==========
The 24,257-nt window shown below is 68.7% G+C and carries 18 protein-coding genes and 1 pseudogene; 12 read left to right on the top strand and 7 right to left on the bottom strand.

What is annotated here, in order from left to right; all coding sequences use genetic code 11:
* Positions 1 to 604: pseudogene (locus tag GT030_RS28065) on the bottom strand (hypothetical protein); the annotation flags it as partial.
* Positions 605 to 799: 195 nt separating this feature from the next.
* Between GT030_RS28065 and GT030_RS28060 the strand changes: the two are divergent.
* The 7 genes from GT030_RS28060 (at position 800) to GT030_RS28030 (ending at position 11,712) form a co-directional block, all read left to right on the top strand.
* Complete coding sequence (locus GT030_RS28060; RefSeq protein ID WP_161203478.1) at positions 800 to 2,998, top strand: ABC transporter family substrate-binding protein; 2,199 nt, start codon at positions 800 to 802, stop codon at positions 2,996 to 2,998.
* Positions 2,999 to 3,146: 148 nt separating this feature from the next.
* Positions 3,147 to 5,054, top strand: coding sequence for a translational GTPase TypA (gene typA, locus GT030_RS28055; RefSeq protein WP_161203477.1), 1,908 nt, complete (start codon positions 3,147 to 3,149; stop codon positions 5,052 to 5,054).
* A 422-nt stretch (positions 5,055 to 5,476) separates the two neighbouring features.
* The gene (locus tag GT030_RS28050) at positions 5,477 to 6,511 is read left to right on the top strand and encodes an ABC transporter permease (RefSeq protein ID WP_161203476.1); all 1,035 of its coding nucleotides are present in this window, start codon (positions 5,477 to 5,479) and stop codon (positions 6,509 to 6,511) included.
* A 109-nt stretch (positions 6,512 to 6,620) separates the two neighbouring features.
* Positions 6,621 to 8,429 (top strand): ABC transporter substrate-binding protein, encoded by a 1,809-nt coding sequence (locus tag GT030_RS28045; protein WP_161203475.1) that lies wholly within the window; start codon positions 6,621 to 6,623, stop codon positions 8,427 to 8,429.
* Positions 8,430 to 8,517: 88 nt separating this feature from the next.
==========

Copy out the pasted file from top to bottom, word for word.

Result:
The 24,257-nt window shown below is 68.7% G+C and carries 18 protein-coding genes and 1 pseudogene; 12 read left to right on the top strand and 7 right to left on the bottom strand.

What is annotated here, in order from left to right; all coding sequences use genetic code 11:
* Positions 1 to 604: pseudogene (locus tag GT030_RS28065) on the bottom strand (hypothetical protein); the annotation flags it as partial.
* Positions 605 to 799: 195 nt separating this feature from the next.
* Between GT030_RS28065 and GT030_RS28060 the strand changes: the two are divergent.
* The 7 genes from GT030_RS28060 (at position 800) to GT030_RS28030 (ending at position 11,712) form a co-directional block, all read left to right on the top strand.
* Complete coding sequence (locus GT030_RS28060; RefSeq protein ID WP_161203478.1) at positions 800 to 2,998, top strand: ABC transporter family substrate-binding protein; 2,199 nt, start codon at positions 800 to 802, stop codon at positions 2,996 to 2,998.
* Positions 2,999 to 3,146: 148 nt separating this feature from the next.
* Positions 3,147 to 5,054, top strand: coding sequence for a translational GTPase TypA (gene typA, locus GT030_RS28055; RefSeq protein WP_161203477.1), 1,908 nt, complete (start codon positions 3,147 to 3,149; stop codon positions 5,052 to 5,054).
* A 422-nt stretch (positions 5,055 to 5,476) separates the two neighbouring features.
* The gene (locus tag GT030_RS28050) at positions 5,477 to 6,511 is read left to right on the top strand and encodes an ABC transporter permease (RefSeq protein ID WP_161203476.1); all 1,035 of its coding nucleotides are present in this window, start codon (positions 5,477 to 5,479) and stop codon (positions 6,509 to 6,511) included.
* A 109-nt stretch (positions 6,512 to 6,620) separates the two neighbouring features.
* Positions 6,621 to 8,429 (top strand): ABC transporter substrate-binding protein, encoded by a 1,809-nt coding sequence (locus tag GT030_RS28045; protein WP_161203475.1) that lies wholly within the window; start codon positions 6,621 to 6,623, stop codon positions 8,427 to 8,429.
* Positions 8,430 to 8,517: 88 nt separating this feature from the next.